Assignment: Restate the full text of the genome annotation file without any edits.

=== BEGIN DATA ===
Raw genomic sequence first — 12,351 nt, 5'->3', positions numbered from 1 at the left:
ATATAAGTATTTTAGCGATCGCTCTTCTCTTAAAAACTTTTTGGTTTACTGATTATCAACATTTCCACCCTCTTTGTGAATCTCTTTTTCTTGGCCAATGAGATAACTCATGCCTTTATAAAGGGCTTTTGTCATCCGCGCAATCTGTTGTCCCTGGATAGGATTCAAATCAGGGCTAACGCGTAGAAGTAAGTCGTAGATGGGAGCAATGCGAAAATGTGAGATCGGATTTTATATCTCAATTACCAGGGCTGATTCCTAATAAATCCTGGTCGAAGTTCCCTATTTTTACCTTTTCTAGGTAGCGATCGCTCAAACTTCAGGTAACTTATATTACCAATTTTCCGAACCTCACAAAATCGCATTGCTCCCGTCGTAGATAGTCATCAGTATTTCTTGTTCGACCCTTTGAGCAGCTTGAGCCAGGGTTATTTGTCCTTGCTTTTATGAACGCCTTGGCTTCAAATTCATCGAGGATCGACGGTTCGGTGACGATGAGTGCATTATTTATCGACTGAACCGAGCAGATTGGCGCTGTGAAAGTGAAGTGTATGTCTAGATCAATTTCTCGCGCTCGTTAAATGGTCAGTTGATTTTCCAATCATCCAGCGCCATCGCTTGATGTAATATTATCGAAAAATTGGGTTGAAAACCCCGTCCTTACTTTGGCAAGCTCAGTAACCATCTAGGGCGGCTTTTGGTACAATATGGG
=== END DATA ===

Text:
Raw genomic sequence first — 12,351 nt, 5'->3', positions numbered from 1 at the left:
ATATAAGTATTTTAGCGATCGCTCTTCTCTTAAAAACTTTTTGGTTTACTGATTATCAACATTTCCACCCTCTTTGTGAATCTCTTTTTCTTGGCCAATGAGATAACTCATGCCTTTATAAAGGGCTTTTGTCATCCGCGCAATCTGTTGTCCCTGGATAGGATTCAAATCAGGGCTAACGCGTAGAAGTAAGTCGTAGATGGGAGCAATGCGAAAATGTGAGATCGGATTTTATATCTCAATTACCAGGGCTGATTCCTAATAAATCCTGGTCGAAGTTCCCTATTTTTACCTTTTCTAGGTAGCGATCGCTCAAACTTCAGGTAACTTATATTACCAATTTTCCGAACCTCACAAAATCGCATTGCTCCCGTCGTAGATAGTCATCAGTATTTCTTGTTCGACCCTTTGAGCAGCTTGAGCCAGGGTTATTTGTCCTTGCTTTTATGAACGCCTTGGCTTCAAATTCATCGAGGATCGACGGTTCGGTGACGATGAGTGCATTATTTATCGACTGAACCGAGCAGATTGGCGCTGTGAAAGTGAAGTGTATGTCTAGATCAATTTCTCGCGCTCGTTAAATGGTCAGTTGATTTTCCAATCATCCAGCGCCATCGCTTGATGTAATATTATCGAAAAATTGGGTTGAAAACCCCGTCCTTACTTTGGCAAGCTCAGTAACCATCTAGGGCGGCTTTTGGTACAATATGGG